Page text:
And another…

As I said in my last post, while I haven’t come across a code sample in the help as bad as the action manager one, I do find a slight air of dubiousness amongst the code examples generally. I don’t think this is a new phenomenon mind – the D7 help is in places just as bad. Neatly, the case of the example code for StrUpper and StrUpper illustrates this.

So, here’s what it looked like in the D7 help:

uses SysUtils;
const
  S: PChar = 'A fUnNy StRiNg'
begin
  Canvas.TextOut(5, 10, string(StrLower(S)) + ' ' +   string(StrUpper(S)));
end;

Horrible or what! Not only does it fail to compile due to a missing semi-colon, but even when that’s fixed, it becomes apparent that the code’s author doesn’t seem to realise that the StrXXX routines work ‘in place’, unlike their native string equivalents. What he or she seemed to be thinking of was this:

const
  S: string = 'A fUnNy StRiNg';
begin
  Caption := LowerCase(S) + ' ' + UpperCase(S);
end;

Naturally, this works fine, since LowerCase and UpperCase don’t attempt to modify what is passed to them.

So, what do we have in more recent Delphi versions? The following, to be exact (I’ve copied and pasted from the D2009 CHM, but the D2010 docwiki version is pretty much identical at my time of writing):

{
The following example uses an edit box, a label, and a
button on a form. When the button is clicked, the text in
the edit control is displayed in lower case in the label’s
caption.
}
var
  S: array[0..20] of Char = 'A fUnNy StRiNg';

procedure TForm1.Button1Click(Sender: TObject);
var
  lower, upper : string;
begin
  lower := string(StrLower(S));
  upper := string(StrUpper(S));
  Canvas.TextOut(5, 10, lower + ' ' + upper);
end;

procedure TForm1.FormCreate(Sender: TObject);
begin
  Label1.Caption := S;
end;

Note how the author has obviously taken the D7 version as a base. Nevertheless, he or she has gone on to create a version that not just compiles, but runs without creating an access violation. Well done! And yet: ‘When the button is clicked, the text in the edit control is displayed in lower case in the label’s caption.’ Oh really… Moreover, while there is a possibility that the author realises the TextOut call only works because the string casts created a copy of the source data, I wouldn’t be surprised if he or she just got lucky. Cf. this:

var
  S: array[0..20] of Char = 'A fUnNy StRiNg';

procedure TForm1.FormCreate(Sender: TObject);
var
  lower, upper : PChar;
begin
  lower := StrLower(S);
  upper := StrUpper(S);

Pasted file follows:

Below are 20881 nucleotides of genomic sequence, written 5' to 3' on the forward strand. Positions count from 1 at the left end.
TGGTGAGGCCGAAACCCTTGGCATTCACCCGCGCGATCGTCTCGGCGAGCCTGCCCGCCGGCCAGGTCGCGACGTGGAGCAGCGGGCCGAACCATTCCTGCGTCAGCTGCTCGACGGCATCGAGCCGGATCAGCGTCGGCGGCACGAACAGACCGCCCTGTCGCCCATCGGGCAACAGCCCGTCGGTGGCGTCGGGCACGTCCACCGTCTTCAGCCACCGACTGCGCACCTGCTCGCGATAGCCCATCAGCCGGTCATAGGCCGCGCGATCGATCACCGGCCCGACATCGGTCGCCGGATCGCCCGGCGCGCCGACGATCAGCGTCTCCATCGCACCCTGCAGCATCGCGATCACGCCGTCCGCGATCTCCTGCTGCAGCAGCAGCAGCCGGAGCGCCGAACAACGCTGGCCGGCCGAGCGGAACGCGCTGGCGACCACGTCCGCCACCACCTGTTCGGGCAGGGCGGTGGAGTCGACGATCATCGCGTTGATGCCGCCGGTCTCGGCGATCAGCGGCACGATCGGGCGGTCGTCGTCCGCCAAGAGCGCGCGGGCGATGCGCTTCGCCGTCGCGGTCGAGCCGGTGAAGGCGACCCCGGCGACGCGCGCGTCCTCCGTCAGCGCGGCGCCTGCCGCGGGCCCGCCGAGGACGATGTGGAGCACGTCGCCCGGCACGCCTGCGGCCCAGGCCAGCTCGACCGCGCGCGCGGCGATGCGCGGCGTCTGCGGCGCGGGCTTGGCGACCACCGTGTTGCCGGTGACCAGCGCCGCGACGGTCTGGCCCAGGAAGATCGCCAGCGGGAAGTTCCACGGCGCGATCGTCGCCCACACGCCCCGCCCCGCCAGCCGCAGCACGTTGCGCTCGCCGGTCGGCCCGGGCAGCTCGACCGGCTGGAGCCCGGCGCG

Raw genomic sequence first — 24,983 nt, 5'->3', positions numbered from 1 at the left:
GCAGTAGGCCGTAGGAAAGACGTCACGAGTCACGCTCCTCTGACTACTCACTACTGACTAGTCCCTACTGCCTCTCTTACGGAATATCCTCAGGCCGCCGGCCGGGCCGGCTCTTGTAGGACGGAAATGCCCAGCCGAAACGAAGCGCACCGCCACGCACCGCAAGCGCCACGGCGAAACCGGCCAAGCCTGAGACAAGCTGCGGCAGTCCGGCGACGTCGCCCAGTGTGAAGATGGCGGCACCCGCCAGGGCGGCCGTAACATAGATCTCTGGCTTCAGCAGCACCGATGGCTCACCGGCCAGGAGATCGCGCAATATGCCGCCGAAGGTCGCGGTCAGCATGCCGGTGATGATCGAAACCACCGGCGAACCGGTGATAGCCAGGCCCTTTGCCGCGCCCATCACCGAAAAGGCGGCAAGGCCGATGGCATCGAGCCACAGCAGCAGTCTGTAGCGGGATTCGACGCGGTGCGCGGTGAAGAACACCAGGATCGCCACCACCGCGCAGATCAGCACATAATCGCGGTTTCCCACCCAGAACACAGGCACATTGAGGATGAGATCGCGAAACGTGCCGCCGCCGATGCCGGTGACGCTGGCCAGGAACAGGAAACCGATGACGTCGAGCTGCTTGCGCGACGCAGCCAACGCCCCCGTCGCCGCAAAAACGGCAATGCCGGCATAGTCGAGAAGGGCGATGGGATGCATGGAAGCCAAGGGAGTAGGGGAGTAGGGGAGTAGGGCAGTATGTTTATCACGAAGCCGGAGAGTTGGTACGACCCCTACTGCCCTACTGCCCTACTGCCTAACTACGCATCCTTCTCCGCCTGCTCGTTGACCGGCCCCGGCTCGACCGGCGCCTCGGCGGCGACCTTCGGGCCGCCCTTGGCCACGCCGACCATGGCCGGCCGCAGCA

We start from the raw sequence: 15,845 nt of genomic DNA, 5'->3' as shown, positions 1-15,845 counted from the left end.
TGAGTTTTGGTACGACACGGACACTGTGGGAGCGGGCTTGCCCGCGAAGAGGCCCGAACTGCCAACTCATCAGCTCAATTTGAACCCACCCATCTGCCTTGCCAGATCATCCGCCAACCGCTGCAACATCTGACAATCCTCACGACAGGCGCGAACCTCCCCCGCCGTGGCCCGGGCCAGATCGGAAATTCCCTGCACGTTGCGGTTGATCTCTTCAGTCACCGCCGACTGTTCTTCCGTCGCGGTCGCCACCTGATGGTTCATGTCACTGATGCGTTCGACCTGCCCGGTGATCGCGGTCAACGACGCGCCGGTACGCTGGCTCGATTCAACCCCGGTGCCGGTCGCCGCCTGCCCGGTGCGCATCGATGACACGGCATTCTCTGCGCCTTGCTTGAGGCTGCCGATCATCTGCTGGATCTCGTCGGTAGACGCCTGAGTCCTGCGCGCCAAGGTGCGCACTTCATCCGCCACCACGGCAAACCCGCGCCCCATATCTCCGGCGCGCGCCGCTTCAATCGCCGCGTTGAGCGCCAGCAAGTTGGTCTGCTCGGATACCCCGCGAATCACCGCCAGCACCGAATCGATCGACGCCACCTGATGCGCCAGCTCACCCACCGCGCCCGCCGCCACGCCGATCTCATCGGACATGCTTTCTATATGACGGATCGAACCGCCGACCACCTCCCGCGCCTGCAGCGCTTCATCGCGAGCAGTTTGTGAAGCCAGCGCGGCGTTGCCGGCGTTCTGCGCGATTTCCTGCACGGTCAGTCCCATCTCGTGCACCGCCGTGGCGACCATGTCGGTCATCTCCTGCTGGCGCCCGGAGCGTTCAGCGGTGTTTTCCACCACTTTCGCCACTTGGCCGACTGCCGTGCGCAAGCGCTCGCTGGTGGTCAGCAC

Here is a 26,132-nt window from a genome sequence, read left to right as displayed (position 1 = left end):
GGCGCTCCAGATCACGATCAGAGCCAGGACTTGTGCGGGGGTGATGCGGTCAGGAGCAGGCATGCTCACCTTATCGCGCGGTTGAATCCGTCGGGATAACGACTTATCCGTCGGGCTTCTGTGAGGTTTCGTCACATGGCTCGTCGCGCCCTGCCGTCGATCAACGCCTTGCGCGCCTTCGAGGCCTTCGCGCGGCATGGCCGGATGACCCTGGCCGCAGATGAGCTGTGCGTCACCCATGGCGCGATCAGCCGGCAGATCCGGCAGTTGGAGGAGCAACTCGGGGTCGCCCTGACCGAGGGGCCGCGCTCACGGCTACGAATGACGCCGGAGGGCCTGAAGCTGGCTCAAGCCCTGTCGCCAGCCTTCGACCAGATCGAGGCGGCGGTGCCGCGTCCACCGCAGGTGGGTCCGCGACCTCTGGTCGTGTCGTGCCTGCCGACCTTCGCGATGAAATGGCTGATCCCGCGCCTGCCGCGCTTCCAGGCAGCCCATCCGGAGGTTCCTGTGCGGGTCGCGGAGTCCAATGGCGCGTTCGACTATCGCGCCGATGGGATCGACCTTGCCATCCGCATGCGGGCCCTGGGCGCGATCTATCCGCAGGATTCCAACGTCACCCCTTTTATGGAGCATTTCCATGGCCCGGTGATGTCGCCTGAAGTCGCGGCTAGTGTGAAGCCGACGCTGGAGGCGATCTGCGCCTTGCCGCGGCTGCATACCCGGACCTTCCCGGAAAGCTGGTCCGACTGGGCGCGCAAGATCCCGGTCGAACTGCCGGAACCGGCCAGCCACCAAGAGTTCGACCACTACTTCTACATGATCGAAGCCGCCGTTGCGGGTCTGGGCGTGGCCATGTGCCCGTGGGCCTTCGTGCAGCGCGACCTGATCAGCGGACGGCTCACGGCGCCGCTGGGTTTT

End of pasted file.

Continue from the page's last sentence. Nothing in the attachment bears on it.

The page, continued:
Caption := lower + ' ' + upper;
end;

By simplifying the surrounding code a bit, the nature of the StrXXX functions is made clear, and the ‘example’ is rendered broken. (If you don’t immediately see this, just try it out.)

Of course, the question might then get thrown back at me of what should a code sample for something like StrLower look like. To that, my first thought is that there need not be example code here at all — use of PChar buffers is not really a beginner topic, so if you need a code sample for something as simple as StrLower, then you really shouldn’t be coding at the level of PChar buffers in the first place. Nonetheless, how about this:

program Project1;

{$APPTYPE CONSOLE}

uses
  SysUtils;

var
  Buffer: PChar;
begin
  Buffer := StrNew('A fUnNy StRiNg');
  try
    Writeln(Buffer);
    Writeln(StrLower(Buffer));
    //Buffer has now been converted to all lower case.
    //This doesn't matter to StrUpper of course.
    Writeln(StrUpper(Buffer));
    //However, we have lost the original casing, as
    //the next line shows.
    Writeln(Buffer);
  finally
    StrDispose(Buffer);
  end;
  Writeln;
  Write('Press ENTER to exit...');
  ReadLn;
end.

Or, perhaps even better, why not actually demonstrate the difference between StrXXX and their native string equivalents?

program Project1;

{$APPTYPE CONSOLE}

uses
  SysUtils;

const
  Source = 'A fUnNy StRiNg';

var
  Buffer: PChar;
  S: string;
begin
  Writeln('*** Native string version ***');
  S := Source;
  Writeln(S);
  Writeln(LowerCase(S));
  Writeln(UpperCase(S));
  Writeln(S);
  Writeln;
  Writeln('*** PChar version ***');
  Buffer := StrNew(Source);
  try
    Writeln(Buffer);
    Writeln(StrLower(Buffer));
    //Buffer has now been converted to all lower case.
    //This doesn't matter to StrUpper of course.
    Writeln(StrUpper(Buffer));
    //However, we have lost the original casing, as
    //the next line shows.
    Writeln(Buffer);
  finally
    StrDispose(Buffer);
  end;
  Writeln;
  Write('Press ENTER to exit...');
  ReadLn;
end.

Any thoughts?

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5 thoughts on “And another…

  1. Your last example is excellent.
    – contrasting similar String and PChar functions in one example clarifies their differences and helps users making the distinction and warns them about the consequences of intermixing
    – it’s good practice to use StrUpper/StrLower together with StrNew and StrDispose
    – the comments tell what is happening
    – creating a console app may be ‘ancient’, but for string examples I greatly prefer writeln above ‘Canvas.TextOut’. Changing labels or captions is simple, but not enough when the example needs more than one output line. (Memo.Lines.Add is not good for use in a code snippet.)

    • Victor — thanks for that. Just to add to what you say, the main problem I have with VCL-based examples for the StrXXX functions specifically is that you simply shouldn’t be using the latter in a purely VCL context, given the VCL presents itself with native Delphi strings. While any code example will inevitably be ‘unrealistic’ simply in being an ‘example’, this goes beyond that, since it may mislead newbies into thinking the StrXXX functions are what you should indeed be using in a VCL context, when you should in fact be using their native string equivalents.

  2. Pingback: A fUnNy StRiNg « The Programming Works

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